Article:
Other Species

In addition to the species mentioned above, we have encountered other fishes in Hudson River tributary mouths. Our observations of these species range from seeing certain life stages consistently but temporarily in tributary mouths to seeing an occasional individual.

We have already mentioned that some fishes maybe feeding on alewife eggs during their spring spawning runs (e.g., white perch). We often see adult predatory fishes in tributary mouths in the spring and our hypothesis is that they are following anadromous and potamodromous species upstream to feed on them or their eggs. These species include striped bass (Morone saxatilis), catfishes (Ameiurus catus, A. natalis, A. nebulosus, Ictalurus punctatus), chain pickerel (Esox niger), largemouth bass (Micropterus salmoides), and walleye (Sander vitreus). We have no information that would provide a test for this hypothesis. If we accept that we are observing a feeding migration, the concentration of forage fishes and eggs in a small area in the early season could be a significant nutritional supplement for these opportunistic predators.

After the spring concentration of migratory fishes subsides in Hudson River tributaries, there is a summer and fall occurrence of immature fishes. We have only examined one tributary thoroughly through this time period (Quassaic Creek - RKM 96.5, Lake and Schmidt, 1997) but incidental observations elsewhere suggest that our observations on Quassaic Creek are applicable to other tributaries.

These small herrings (Alosa aestivalis, A. pseu-doharengus, A. sapidissima), white perch, striped bass, and spottail shiner are found throughout the Hudson estuary in large numbers and, although it is tempting to suggest that tributary mouths provide some valuable habitat for these fishes, they may be seen in tidal tributary mouths simply because they are widespread in tidal waters. Young-of-year bluefish (Pomatomus saltatrix), and crevalle jack (Caranx hippos) are regularly found in the vicinity of tributaries in Haverstraw Bay and southward (Juanes et al., 1993; McBride and Able, 1995) and have been observed at least in the Croton River (Wallhauser and Tashiro, 1989). Bay anchovy are similarly very abundant in the southern end of the estuary (Schmidt, 1992) and are often observed in tributary mouths.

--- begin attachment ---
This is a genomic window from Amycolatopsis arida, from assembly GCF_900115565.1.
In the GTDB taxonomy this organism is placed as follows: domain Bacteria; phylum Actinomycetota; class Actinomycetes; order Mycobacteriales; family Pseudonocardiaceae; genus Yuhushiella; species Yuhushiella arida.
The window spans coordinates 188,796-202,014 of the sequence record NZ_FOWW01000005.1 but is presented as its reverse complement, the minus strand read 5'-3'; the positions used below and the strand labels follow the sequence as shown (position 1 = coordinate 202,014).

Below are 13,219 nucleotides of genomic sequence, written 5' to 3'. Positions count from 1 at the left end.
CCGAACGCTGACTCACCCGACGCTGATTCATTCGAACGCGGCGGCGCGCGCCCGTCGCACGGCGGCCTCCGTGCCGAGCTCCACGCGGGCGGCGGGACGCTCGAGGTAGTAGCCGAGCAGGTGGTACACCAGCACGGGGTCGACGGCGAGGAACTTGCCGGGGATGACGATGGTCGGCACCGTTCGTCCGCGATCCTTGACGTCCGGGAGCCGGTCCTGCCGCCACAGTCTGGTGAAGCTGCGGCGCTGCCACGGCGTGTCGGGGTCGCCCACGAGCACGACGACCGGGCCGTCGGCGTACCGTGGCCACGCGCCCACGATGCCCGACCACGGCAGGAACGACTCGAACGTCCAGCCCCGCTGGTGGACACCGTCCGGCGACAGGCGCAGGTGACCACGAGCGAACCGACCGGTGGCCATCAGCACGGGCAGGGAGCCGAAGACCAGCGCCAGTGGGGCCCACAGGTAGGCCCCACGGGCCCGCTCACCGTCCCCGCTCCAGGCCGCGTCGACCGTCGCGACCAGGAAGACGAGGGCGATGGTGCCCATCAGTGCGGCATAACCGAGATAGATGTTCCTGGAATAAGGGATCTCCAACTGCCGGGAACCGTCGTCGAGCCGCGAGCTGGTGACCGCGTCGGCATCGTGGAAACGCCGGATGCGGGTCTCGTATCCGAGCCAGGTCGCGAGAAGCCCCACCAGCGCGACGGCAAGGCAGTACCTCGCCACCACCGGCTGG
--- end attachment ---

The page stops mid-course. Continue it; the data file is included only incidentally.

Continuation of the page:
We must mention that we have observed yoy and yearling blue crab (Callinectes sapidus) in tributary streams. RES collected them as far north as the Poesten Kill (RKM 241.5) and as far as 4 km (approximately) from the tidal Hudson River in Minisceongo Creek (RKM 64.5; Schmidt and Cooper, 1996). The presence of these animals in certain tributaries varies interannually. We have no information on what significance this behavior may have for blue crab or for the tributary mouth habitat.

Finally, there are a number of fishes that we have encountered occasionally in tributary mouths. The mainhabitats for these species are elsewhere in the watershed, either upland in lentic or lotic environments, or in the tidal Hudson River. The presence of these species enhances the diversity of the tributary mouth habitat, but our observations indicate that they are occasional wanderers and probably do not interact significantly with the other species mentioned above. Theoretically, any species in the watershed would probably show up in a tributary mouth and one could consider our observations as a small sample of that possibility. It is possible that some of these species might be more accurately classified in some other category of tributary use, but our sampling efforts were inadequate to document seasonal or interannual use of the tributaries.

There is a bias in our efforts to sample tributaries. The vast majority of our effort has been in tributaries in the freshwater portion of the Hudson River (roughly north of RKM 75). We expect that a number of euryhaline (for example, Menidia spp., Microgadus tomcod) and marine species (for example, Pseudopleuronectes americanus, Cynoscion regalis) would appear in tributary mouths in the vicinity of the higher salinity areas of the Hudson River, but we feel our sampling has been inadequate to document the presence of these species.

Summary. The young-of-year individuals and their predators that appear in Hudson River tributaries are an indicator of the dynamic nature of the fauna in tributary mouths and of the nursery function of the Hudson River in general. We have no information about whether tributaries are playing a significant role as nursery areas.

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